An Oxford University professor claims that the Aberfan Disaster Fund was bullied out of Pounds 150,000 and that the present Government should make amends. Julia Hinde reports.
The cemetery and the memorial garden in the South Wales mining village of Aberfan are the enduring monuments to the disaster, 30 years ago, when a coal waste tip slipped down a mountainside, engulfing a school and about 20 houses; 144 people died, 116 of them were children.
The cemetery and the garden are lovingly tended by the parents and relatives who remain in the former mining village. But money for their upkeep is running out and there is concern for their long-term maintenance.
It is against this background that Iain McLean, professor of politics at Oxford University, has written to the new Labour Government, urging it to help return to the villagers of Aberfan more than Pounds 150,000, which he claims may have been unlawfully taken from them after the 1966 tragedy.
Professor McLean's letter is addressed to the secretary of state for Wales, Ron Davies. It asks him to help persuade the residual bodies which inherited the liabilities of British Coal to return to the people of Aberfan money which McLean says was "bullied" out of the disaster fund.
Only this year did the government papers surrounding the horror finally become available to the public. Using papers from the Public Record Office McLean has reconstructed the events.
A tribunal of inquiry, chaired by Lord Justice Edmund Davies, produced a report following the tragedy which blamed the National Coal Board. Nine named officials of the board were blamed individually and the report was particularly scathing about the behaviour of the board and its chairman, Lord Robens.
Yet despite the damning report, nobody was prosecuted, dismissed or even demoted. The villagers of Aberfan continued to live with two 100-foot high slag heaps towering above what remained of their devastated village. The villagers cited documents from the tribunal report which suggested the remaining waste was not safe. But the coal board refused to pay to remove them and finally it fell to the Aberfan Disaster Fund, a charity set up in the wake of the disaster, to put Pounds 150,000 towards removing the menacing heaps.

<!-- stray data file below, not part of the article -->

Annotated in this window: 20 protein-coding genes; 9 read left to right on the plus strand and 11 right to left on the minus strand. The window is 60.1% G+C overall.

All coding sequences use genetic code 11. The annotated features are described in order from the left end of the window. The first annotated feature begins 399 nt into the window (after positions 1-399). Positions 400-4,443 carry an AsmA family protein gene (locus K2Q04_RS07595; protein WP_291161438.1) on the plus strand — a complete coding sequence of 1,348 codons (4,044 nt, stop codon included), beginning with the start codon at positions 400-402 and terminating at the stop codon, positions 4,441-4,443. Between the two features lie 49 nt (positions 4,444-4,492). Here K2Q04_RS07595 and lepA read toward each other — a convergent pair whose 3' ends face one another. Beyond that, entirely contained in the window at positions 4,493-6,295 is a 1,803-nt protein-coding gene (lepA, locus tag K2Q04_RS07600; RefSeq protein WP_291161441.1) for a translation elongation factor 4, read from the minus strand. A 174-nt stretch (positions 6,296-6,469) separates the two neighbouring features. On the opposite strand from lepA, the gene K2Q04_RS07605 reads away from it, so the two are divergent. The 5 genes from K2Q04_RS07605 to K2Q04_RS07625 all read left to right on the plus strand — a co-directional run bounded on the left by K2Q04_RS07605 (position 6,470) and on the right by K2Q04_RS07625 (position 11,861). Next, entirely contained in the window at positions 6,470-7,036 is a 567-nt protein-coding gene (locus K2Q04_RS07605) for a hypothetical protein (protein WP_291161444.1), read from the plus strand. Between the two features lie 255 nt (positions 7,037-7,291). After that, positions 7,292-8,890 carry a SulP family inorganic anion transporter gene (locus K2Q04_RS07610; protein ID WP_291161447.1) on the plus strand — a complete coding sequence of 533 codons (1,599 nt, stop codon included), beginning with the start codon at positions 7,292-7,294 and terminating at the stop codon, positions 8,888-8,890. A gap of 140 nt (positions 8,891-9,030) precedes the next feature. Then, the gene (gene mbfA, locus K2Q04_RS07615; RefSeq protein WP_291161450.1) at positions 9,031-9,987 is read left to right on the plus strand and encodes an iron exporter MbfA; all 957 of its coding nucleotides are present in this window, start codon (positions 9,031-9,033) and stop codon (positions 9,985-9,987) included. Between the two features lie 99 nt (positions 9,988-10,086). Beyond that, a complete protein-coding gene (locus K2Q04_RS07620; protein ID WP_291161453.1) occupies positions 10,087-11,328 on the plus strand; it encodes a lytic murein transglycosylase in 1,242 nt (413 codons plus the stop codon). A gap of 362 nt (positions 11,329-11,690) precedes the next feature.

It is this use of charity money which concerns McLean. According to the professor, the decision by trustees of the charity to use the fund's money to remove the heaps was not only "bitterly controversial, but probably also unlawful." In his letter to Mr Davies, McLean says that according to the trust deed, the Aberfan Disaster Fund was established for "the relief of all persons who have suffered and are thereby in need, and for any charitable purpose for the benefit of inhabitants".
McLean says: "Although I am not a trust lawyer, I do not think that the contribution to removing the tips was lawful under either heading. I find the story, as it unfolds from the public records of 1966-68, of how Lord Robens bullied the trustees of the fund (and even the government of the day) deeply shocking."
McLean adds that no one would want to sue the trustees of the time. "The trustees should have got the Charity Commission behind them," he says. "But I am not criticising them for the decision they took. They were under intolerable circumstances."
In his letter to Mr Davies, which he has copied to constit- uency MPs Ted Rowlands and Kim Howells, McLean seeks a goodwill gesture 30 years on. He writes: "Given that the coal board so shamelessly failed to meet its legal and moral responsibilities, it would be a very appropriate gesture if you could persuade the residual body which has inherited the liabilities of British Coal to meet them now.
"I have no authority to speak for anybody in Aberfan, but I know that villagers are anxious that the cemetery and the memorial garden no longer have adequate endowment for their upkeep. Pounds 150,000 of 1968 money would be much more than that.
"But even reimbursing the original Pounds 150,000 would be a gesture which would show that you have not forgotten Aberfan."